Here at Sleepnet, often times we spend so much time focusing on the sleep of our customers that we end up paying less attention to our own. This past week I experienced a fine example of this through one of my coworkers – Jerry. Jerry is one of our engineers, and he just returned from China where he spent the past few weeks developing a prototype for a new mask. Upon returning to Sleepnet Headquarters in Hampton, New Hampshire, Jerry experienced a common sleep phenomenon known as Jet Lag.

This phenomenon occurs when we travel across a large span of time-zones, throwing off our body’s biological clock, known as our circadian rhythm. Our circadian rhythm determines processes key for sleep such as the rise and fall of body temperature, and the production and release of certain hormones that tell the body when it is time for rest, and when it is time to be awake. People who have experience with international travel may be all too familiar with jet lag, which can act as a temporary sleep disorder by disrupting our natural circadian rhythm, tricking the body into thinking it should be asleep during the middle of the day, or awake late at night.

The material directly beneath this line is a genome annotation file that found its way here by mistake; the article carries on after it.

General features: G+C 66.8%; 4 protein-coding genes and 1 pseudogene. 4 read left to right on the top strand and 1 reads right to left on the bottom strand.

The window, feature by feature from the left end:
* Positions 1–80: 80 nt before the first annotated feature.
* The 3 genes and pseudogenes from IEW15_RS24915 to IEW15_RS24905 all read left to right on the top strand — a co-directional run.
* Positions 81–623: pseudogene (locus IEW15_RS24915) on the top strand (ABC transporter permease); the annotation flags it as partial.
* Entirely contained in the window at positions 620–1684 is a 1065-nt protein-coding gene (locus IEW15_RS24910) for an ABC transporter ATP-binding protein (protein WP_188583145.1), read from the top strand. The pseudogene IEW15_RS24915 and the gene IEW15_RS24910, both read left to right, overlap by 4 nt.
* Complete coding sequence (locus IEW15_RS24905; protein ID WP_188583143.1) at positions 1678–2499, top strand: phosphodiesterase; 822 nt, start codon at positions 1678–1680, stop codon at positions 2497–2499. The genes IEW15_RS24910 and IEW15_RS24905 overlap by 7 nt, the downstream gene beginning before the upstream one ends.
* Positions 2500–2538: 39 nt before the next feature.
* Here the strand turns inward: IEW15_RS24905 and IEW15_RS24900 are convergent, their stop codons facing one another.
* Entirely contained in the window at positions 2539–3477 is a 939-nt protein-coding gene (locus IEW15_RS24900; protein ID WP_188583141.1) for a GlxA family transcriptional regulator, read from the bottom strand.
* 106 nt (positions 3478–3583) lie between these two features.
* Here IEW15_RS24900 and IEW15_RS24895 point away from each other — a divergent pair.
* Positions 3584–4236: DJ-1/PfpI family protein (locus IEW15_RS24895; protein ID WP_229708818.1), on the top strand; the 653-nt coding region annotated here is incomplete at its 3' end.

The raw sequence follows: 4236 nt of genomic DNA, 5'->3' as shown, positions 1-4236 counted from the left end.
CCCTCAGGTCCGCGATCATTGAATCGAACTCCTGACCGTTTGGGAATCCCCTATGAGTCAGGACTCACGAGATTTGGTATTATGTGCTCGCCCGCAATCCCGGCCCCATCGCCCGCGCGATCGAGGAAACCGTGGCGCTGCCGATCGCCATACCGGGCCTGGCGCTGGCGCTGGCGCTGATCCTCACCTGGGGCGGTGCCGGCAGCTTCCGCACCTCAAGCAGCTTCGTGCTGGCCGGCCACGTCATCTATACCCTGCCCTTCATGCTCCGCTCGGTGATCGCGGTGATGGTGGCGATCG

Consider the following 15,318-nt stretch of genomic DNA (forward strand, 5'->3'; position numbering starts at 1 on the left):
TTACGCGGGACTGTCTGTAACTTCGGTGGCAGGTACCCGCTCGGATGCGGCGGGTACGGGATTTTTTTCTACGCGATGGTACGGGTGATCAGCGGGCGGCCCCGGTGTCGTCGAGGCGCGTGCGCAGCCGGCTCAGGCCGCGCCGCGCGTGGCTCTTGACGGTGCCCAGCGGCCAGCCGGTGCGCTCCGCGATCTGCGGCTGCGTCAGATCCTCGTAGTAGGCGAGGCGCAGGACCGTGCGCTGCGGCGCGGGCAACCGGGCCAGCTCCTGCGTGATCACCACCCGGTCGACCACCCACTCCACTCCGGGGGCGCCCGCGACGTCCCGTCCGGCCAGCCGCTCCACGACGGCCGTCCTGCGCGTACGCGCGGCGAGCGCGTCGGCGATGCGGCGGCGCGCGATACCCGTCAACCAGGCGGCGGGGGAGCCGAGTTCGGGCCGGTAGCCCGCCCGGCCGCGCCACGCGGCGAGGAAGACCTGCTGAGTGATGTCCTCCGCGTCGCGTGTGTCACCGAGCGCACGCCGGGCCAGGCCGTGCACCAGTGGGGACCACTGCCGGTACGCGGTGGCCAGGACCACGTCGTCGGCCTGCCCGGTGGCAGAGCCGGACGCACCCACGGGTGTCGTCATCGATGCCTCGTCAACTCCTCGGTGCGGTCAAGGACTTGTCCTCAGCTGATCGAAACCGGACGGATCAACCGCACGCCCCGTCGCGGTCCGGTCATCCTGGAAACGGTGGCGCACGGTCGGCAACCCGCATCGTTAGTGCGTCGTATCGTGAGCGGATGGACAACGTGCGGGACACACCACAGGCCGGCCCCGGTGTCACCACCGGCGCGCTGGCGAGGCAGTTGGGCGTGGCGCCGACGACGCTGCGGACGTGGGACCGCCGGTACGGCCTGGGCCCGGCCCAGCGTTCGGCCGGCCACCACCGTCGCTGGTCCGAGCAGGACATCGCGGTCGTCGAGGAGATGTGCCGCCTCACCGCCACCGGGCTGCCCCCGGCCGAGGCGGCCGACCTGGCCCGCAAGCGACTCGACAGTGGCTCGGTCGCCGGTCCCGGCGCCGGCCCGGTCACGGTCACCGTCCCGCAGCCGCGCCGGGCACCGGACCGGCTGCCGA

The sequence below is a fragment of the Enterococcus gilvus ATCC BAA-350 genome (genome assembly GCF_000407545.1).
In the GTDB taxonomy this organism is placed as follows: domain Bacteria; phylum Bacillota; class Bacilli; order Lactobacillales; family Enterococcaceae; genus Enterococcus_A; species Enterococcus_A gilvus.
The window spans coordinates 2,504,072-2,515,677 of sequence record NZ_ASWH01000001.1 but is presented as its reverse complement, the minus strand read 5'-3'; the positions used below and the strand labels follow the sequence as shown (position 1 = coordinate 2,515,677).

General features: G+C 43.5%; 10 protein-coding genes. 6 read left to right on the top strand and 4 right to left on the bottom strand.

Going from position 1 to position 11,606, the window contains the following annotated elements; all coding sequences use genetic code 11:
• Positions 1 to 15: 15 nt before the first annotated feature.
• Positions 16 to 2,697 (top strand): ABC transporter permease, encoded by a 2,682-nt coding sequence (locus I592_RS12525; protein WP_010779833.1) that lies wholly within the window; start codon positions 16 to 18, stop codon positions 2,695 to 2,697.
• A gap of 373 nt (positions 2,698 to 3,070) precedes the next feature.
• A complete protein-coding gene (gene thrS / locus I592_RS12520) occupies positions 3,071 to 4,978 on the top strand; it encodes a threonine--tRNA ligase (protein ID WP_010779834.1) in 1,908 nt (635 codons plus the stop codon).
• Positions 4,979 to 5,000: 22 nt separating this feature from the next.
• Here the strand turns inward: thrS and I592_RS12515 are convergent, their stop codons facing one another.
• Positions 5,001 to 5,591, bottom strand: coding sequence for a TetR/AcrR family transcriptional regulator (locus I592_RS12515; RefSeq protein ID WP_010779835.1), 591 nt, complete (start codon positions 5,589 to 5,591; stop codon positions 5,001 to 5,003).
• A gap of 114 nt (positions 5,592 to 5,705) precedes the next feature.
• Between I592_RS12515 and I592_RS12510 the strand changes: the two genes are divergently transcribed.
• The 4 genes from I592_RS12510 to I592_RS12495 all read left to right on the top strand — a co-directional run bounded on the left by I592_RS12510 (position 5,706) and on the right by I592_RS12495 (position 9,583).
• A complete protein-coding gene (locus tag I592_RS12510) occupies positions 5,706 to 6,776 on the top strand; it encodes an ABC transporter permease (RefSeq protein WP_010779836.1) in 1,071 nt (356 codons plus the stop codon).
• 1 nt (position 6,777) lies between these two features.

The best way to avoid jet lag is to prepare for your trips by slightly augmenting your sleep schedule a few days prior to traveling. This will make the transition to a new time-zone more fluid, allowing you to make the most of your travels, whether they be for business or pleasure.